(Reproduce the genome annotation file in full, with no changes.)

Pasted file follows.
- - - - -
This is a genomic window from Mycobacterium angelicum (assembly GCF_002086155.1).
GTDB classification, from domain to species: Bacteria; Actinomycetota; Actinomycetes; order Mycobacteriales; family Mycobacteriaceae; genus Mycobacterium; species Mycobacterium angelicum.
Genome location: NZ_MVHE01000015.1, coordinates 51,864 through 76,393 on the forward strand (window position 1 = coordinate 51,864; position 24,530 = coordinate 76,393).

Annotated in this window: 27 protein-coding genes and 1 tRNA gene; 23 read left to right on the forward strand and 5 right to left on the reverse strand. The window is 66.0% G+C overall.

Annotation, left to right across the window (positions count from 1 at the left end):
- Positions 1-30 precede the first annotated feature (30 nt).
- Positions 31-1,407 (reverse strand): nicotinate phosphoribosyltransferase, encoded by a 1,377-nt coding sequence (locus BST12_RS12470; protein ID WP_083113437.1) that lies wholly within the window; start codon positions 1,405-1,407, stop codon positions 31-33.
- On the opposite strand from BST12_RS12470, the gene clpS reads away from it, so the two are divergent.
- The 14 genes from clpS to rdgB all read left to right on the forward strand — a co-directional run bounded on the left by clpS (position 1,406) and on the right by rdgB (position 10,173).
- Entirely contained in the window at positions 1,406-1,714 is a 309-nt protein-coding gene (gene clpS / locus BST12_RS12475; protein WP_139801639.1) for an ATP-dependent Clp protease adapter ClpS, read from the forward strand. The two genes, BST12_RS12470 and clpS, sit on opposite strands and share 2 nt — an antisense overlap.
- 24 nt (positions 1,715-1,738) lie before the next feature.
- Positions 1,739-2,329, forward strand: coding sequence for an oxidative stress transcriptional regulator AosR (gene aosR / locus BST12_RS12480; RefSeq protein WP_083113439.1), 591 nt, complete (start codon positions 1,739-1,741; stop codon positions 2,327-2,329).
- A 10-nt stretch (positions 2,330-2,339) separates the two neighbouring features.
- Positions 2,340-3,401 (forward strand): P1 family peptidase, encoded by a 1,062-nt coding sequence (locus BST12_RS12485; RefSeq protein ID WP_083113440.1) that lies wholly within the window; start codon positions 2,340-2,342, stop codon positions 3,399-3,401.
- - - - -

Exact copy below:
This is a genomic window from Mycobacterium angelicum (assembly GCF_002086155.1).
GTDB classification, from domain to species: Bacteria; Actinomycetota; Actinomycetes; order Mycobacteriales; family Mycobacteriaceae; genus Mycobacterium; species Mycobacterium angelicum.
Genome location: NZ_MVHE01000015.1, coordinates 51,864 through 76,393 on the forward strand (window position 1 = coordinate 51,864; position 24,530 = coordinate 76,393).

Annotated in this window: 27 protein-coding genes and 1 tRNA gene; 23 read left to right on the forward strand and 5 right to left on the reverse strand. The window is 66.0% G+C overall.

Annotation, left to right across the window (positions count from 1 at the left end):
- Positions 1-30 precede the first annotated feature (30 nt).
- Positions 31-1,407 (reverse strand): nicotinate phosphoribosyltransferase, encoded by a 1,377-nt coding sequence (locus BST12_RS12470; protein ID WP_083113437.1) that lies wholly within the window; start codon positions 1,405-1,407, stop codon positions 31-33.
- On the opposite strand from BST12_RS12470, the gene clpS reads away from it, so the two are divergent.
- The 14 genes from clpS to rdgB all read left to right on the forward strand — a co-directional run bounded on the left by clpS (position 1,406) and on the right by rdgB (position 10,173).
- Entirely contained in the window at positions 1,406-1,714 is a 309-nt protein-coding gene (gene clpS / locus BST12_RS12475; protein WP_139801639.1) for an ATP-dependent Clp protease adapter ClpS, read from the forward strand. The two genes, BST12_RS12470 and clpS, sit on opposite strands and share 2 nt — an antisense overlap.
- 24 nt (positions 1,715-1,738) lie before the next feature.
- Positions 1,739-2,329, forward strand: coding sequence for an oxidative stress transcriptional regulator AosR (gene aosR / locus BST12_RS12480; RefSeq protein WP_083113439.1), 591 nt, complete (start codon positions 1,739-1,741; stop codon positions 2,327-2,329).
- A 10-nt stretch (positions 2,330-2,339) separates the two neighbouring features.
- Positions 2,340-3,401 (forward strand): P1 family peptidase, encoded by a 1,062-nt coding sequence (locus BST12_RS12485; RefSeq protein ID WP_083113440.1) that lies wholly within the window; start codon positions 2,340-2,342, stop codon positions 3,399-3,401.